|US4376940 *||Oct 29, 1980||Mar 15, 1983||Bell Telephone Laboratories, Incorporated||Antenna arrangements for suppressing selected sidelobes|
|US4479129 *||Sep 10, 1981||Oct 23, 1984||George Skahill||Directive antenna system employing a paraboloidal main dish and ellipsoidal subdish|
|US4562441 *||Dec 3, 1982||Dec 31, 1985||Agence Spatiale Europeenne-European Space Agency||Orbital spacecraft having common main reflector and plural frequency selective subreflectors|
|US4567485 *||Apr 23, 1985||Jan 28, 1986||Nippon Electric Co., Ltd.||Earth station transmission power control system for keeping an EIRP of down link signals constant irrespective of weather|
|US4573051 *||Aug 2, 1982||Feb 25, 1986||Selenia S.P.A.||Adaptive system for suppressing interferences from directional jammers in electronically or mechanically scanning radar|
|US4607259 *||Oct 25, 1984||Aug 19, 1986||At&T Bell Laboratories||Adaptive antenna for reducing multipath fades|
|US4651155 *||May 28, 1982||Mar 17, 1987||Hazeltine Corporation||Beamforming/null-steering adaptive array|
|US4748636 *||Apr 21, 1987||May 31, 1988||Nec Corporation||Method and apparatus of transmitting image data in a satellite system|
|US4771289 *||Feb 20, 1987||Sep 13, 1988||Hazeltine Corporation||Beamforming/null-steering adaptive array|
|US4811021 *||Jun 17, 1988||Mar 7, 1989||Nec Corporation||Dual polarization transmission system|
|US4837786 *||Aug 7, 1986||Jun 6, 1989||Comstream Corporation||Technique for mitigating rain fading in a satellite communications system using quadrature phase shift keying|
|US4870424 *||Oct 25, 1982||Sep 26, 1989||Ball Corporation||Method and apparatus for reducing unwanted r.f. signal antenna reception/transmission|
|US4901307 *||Oct 17, 1986||Feb 13, 1990||Qualcomm, Inc.||Spread spectrum multiple access communication system using satellite or terrestrial repeaters|
|US4905221 *||Aug 24, 1988||Feb 27, 1990||Nec Corporation||Earth station capable of effectively using a frequency band of a satellite|
|US4941048 *||Dec 14, 1988||Jul 10, 1990||Zenith Electronics Corporation||Decoder-operated television signal switch|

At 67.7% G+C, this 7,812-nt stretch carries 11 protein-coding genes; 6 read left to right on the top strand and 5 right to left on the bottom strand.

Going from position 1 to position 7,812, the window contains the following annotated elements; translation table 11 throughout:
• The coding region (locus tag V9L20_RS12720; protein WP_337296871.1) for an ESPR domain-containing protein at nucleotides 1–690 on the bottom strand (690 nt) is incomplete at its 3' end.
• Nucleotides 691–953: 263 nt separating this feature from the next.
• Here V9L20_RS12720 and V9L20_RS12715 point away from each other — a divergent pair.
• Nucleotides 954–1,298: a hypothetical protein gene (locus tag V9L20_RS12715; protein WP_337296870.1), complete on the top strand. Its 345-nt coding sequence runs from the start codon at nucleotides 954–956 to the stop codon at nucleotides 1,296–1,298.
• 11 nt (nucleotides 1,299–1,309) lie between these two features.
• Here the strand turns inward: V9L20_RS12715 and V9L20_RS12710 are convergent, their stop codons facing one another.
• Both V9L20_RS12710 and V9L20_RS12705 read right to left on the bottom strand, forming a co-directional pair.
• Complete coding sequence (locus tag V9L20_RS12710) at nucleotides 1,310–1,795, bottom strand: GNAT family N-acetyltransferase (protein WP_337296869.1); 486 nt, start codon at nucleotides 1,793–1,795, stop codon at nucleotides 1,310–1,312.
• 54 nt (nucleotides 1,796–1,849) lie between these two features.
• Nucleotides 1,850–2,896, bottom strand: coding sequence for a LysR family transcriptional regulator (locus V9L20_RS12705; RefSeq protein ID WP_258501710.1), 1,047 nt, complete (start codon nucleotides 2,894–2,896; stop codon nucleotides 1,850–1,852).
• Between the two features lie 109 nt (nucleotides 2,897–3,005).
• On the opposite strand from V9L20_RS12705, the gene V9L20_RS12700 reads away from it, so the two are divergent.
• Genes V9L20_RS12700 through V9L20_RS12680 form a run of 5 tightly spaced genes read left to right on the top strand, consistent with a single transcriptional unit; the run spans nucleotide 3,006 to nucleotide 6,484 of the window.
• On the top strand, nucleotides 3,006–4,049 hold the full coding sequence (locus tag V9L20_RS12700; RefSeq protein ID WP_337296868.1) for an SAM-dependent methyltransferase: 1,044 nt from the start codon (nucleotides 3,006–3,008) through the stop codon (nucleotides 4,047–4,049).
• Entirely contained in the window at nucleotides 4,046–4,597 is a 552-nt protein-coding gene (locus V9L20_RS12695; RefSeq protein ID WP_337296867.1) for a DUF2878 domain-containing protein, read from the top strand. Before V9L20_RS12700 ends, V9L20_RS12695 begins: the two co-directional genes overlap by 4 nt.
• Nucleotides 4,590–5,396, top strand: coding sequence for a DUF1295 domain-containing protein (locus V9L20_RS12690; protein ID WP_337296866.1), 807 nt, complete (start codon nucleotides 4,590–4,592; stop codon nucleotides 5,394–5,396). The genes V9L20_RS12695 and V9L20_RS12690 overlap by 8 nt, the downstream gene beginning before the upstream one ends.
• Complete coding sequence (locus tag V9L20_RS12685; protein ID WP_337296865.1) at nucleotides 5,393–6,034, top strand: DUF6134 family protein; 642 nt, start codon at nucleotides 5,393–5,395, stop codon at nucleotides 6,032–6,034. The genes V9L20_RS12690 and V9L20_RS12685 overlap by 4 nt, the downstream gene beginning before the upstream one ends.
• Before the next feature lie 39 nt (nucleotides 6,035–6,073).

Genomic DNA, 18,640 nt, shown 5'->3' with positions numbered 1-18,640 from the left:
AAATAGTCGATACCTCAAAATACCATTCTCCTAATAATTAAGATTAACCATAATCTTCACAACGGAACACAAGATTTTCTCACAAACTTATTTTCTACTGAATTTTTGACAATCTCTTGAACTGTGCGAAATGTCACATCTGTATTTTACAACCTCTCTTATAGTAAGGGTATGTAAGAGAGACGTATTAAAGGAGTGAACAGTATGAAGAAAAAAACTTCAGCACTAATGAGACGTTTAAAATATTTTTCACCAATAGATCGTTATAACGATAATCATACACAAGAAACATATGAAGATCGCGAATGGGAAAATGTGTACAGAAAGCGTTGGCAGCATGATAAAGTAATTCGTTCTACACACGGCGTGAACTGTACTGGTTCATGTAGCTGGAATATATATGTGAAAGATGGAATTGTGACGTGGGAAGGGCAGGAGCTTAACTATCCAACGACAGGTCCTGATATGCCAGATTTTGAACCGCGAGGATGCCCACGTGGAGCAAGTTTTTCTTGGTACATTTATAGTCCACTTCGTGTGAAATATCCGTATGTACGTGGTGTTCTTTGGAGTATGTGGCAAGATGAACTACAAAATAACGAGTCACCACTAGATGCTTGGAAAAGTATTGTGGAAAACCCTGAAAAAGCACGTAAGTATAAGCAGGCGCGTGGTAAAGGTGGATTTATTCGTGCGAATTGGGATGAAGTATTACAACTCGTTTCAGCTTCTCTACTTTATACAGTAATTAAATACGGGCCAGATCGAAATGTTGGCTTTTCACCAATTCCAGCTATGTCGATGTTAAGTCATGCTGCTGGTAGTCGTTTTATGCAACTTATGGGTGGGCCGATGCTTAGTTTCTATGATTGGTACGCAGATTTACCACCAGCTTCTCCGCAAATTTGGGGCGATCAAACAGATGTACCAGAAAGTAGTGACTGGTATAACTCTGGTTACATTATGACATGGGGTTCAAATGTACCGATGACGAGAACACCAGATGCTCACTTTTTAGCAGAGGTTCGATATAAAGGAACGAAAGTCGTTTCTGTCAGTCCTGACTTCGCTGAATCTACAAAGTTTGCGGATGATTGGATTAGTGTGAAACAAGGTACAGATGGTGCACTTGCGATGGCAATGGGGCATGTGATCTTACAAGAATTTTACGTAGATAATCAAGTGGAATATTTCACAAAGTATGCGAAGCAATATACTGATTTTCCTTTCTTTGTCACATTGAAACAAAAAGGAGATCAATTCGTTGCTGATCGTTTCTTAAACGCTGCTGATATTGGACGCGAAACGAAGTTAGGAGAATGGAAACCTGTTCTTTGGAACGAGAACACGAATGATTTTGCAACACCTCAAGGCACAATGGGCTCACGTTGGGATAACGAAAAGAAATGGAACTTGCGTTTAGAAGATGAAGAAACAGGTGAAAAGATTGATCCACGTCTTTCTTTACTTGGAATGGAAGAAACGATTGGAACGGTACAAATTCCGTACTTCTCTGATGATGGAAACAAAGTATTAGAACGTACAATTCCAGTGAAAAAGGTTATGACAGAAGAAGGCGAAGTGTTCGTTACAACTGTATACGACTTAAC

|US4968969 *||Feb 12, 1990||Nov 6, 1990||Thomson-Csf||Device and method for data transmission and/or acquisition using two cross polarizations of an electromagnetic wave and magnetic recording device|
|US4985706 *||Dec 19, 1987||Jan 15, 1991||Messerschmitt-Boelkow-Blohm Gmbh||Process for data transmission by means of a geo-stationary satellite and at least one sub-satellite|
|US4985772 *||Sep 12, 1989||Jan 15, 1991||Zenith Electronics Corporation||Television signal decoder bypass switch|
|US5073900 *||Mar 19, 1990||Dec 17, 1991||Mallinckrodt Albert J||Integrated cellular communications system|
|US5083205 *||Jul 9, 1990||Jan 21, 1992||Sony Corporation||Television receiver with memory recall of television broadcast channel and system|
|US5119104 *||May 4, 1990||Jun 2, 1992||Heller Alan C||Location system adapted for use in multipath environments|
|US5127021 *||Jul 12, 1991||Jun 30, 1992||Schreiber William F||Spread spectrum television transmission|
|US5177604 *||Jun 3, 1988||Jan 5, 1993||Radio Telcom & Technology, Inc.||Interactive television and data transmission system|
|US5189433 *||Oct 9, 1991||Feb 23, 1993||The United States Of America As Represented By The Secretary Of The Army||Slotted microstrip electronic scan antenna|
|US5191350 *||Jul 19, 1991||Mar 2, 1993||Conifer Corporation||Low wind load parabolic antenna|
|US5206954 *||Sep 26, 1991||Apr 27, 1993||Masprodenkoh Kabushikikaisha||Satellite signal receiving apparatus|
|US5231494 *||Oct 8, 1991||Jul 27, 1993||General Instrument Corporation||Selection of compressed television signals from single channel allocation based on viewer characteristics|
|US5237610 *||Mar 29, 1991||Aug 17, 1993||Scientific-Atlanta, Inc.||Independent external security module for a digitally upgradeable television signal decoder|
|US5243353 *||Oct 30, 1990||Sep 7, 1993||Mitsubishi Denki Kabushiki Kaisha||Circularly polarized broadband microstrip antenna|
|US5257106 *||Aug 13, 1991||Oct 26, 1993||Sony Corporation||Television signal receiver with memory for storing data on different television system|